Looking for a needle in a stack of needles

  • In-house practitioners will expect high-quality data and analytics
  • Automation will replace many steps in today’s patent workflow, and will be embraced by clients
  • Improved analytics will lead to a greater focus on quality, rather than quantity

Compiling data is only half the story. The real value is in what you do with it – or, as one interviewee says: “The hardest thing with respect to intellectual property is the interpretation of data.” It’s here that tools using AI technologies such as deep learning and predictive analytics will play a greater role in the next few years. As the head of one major patent service provider points out: “Our fundamental strategy is that there are significant opportunities for automation.” Another adds: “People that provide good AI toolsets will make a lot of money,” while one head of intellectual property says: “We are crying out for it in-house.”

AI has the potential to speed up and reduce costs in many aspects of the patent process, such as prior art searching, docket management and renewals, as well as filing through the Patent Cooperation Treaty and even aspects of drafting applications. But it could go further too, wagers one service provider: “Large parts of the drafting process could be automated. You just need to find ways to take the value you bring of technical knowledge and translate it into words.” Another suggests: “AI will take off. It helps maintenance decisions and makes filing and prosecution strategy easier, as well as decisions about when to litigate and what the risk is in contracts. We will see that in the next five years.”

In the medium term, at least, AI is likely to supplement human brains rather than replace them in the patent field. It will enable professionals – whether in corporations, law firms or service providers – to focus more on sophisticated analysis and the nuances of each case, while the routine work is taken care of by a computer.

For example, one executive at an IP service provider notes: “We are increasingly using automation. There are algorithms to check the priority data and tools that can filter results before they go to specialists.” Another says: “When asserting a patent, you need eyes on a claim and to map it to a product. You can use tools to help with triage and teaching algorithms to learn – you can look at tens of thousands rather than thousands of patents, but it won’t replace humans.”

Take the example of docketing. “Full automation is years away – the risk of getting things wrong is too great,” argues one senior service provider. But he adds that the human-computer balance will change: today, a human gets data and documents, reviews them and updates their records; tomorrow, the software will recognise A, B and C and suggest a change to make. The human will then have to make the final judgement.

In-house clients will embrace such tools. One says: “I don’t see any boundaries as to what could get automated. We could see a development where automation goes quite far.” Another points to the big steps made in machine translations, which have gone from “nonsense” to “very good” in 10 years: “Maybe AI will be able to put a first draft of a patent for manual review – that would cut our costs and be welcomed.”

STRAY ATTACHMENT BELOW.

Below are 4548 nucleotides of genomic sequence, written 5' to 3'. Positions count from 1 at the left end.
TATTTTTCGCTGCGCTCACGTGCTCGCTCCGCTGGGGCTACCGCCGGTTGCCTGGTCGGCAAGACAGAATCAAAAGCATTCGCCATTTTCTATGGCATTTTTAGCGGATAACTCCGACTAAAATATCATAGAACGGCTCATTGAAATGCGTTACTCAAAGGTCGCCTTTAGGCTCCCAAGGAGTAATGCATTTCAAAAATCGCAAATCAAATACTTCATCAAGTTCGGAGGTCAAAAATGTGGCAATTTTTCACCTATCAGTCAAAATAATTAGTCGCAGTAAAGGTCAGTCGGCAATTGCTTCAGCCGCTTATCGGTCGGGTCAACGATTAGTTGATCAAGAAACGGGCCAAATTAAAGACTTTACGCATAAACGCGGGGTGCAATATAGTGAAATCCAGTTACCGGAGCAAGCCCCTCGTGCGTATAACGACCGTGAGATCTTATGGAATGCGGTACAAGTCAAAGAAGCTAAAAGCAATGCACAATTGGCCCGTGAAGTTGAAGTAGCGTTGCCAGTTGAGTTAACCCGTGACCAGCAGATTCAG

However, the investment required to train AI systems in the patent field is large. The question sets need to be highly specific and contextual, not just based on key words; patent searching is already moving this way but has much further to go. That is why these tools are likely to remain just that – tools to assist professionals. One service provider comments: “Patent information from various sources is easily programmable into computers. But you still need the human element to assess how it works for the company in a competitive sphere.”

One probable effect of AI is that it could drive a move from quantity to quality. “Analytics will make it much easier to show which patents are worthless,” foresees one executive. The volume and accessibility of prior art will increase dramatically; when we get to the point where every patent attorney can find prior art with a few taps on their smartphone, many patent applications are likely to be abandoned, but the ones that make it to grant will be higher quality. Some might fear this, but as one entrepreneur bluntly puts it, invalidation is the easiest way to find out the value a patent: “If a patent is invalid, its value is zero.”

Greater use of AI tools could therefore lead to abandonment rates increasing, and ultimately fewer patents being filed. As businesses are more likely to ask whether they really need 1,000 patents, tools that can sort through millions of documents to help make those decisions will be embraced.

“AI is an objective tool that stops you being the person responsible for making the wrong business decision,” says one provider – adding that often in-house counsel will choose to patent just because it is the safest option: “We have long conversations with clients about ‘should I patent it?’. Often we don’t think there’s any point in patenting it. Keep innovating and instead have a strategy if someone sues you.”

Another provider sums up how the landscape will change: “In the old days, you were looking for a needle in a haystack. In the future, you will be looking for a needle in a stack of needles.” And to those sceptics who say AI will never replace human skills, he retorts: “AI can sort through 20 million documents. It’s not 100% accurate but guess what – neither are you.”

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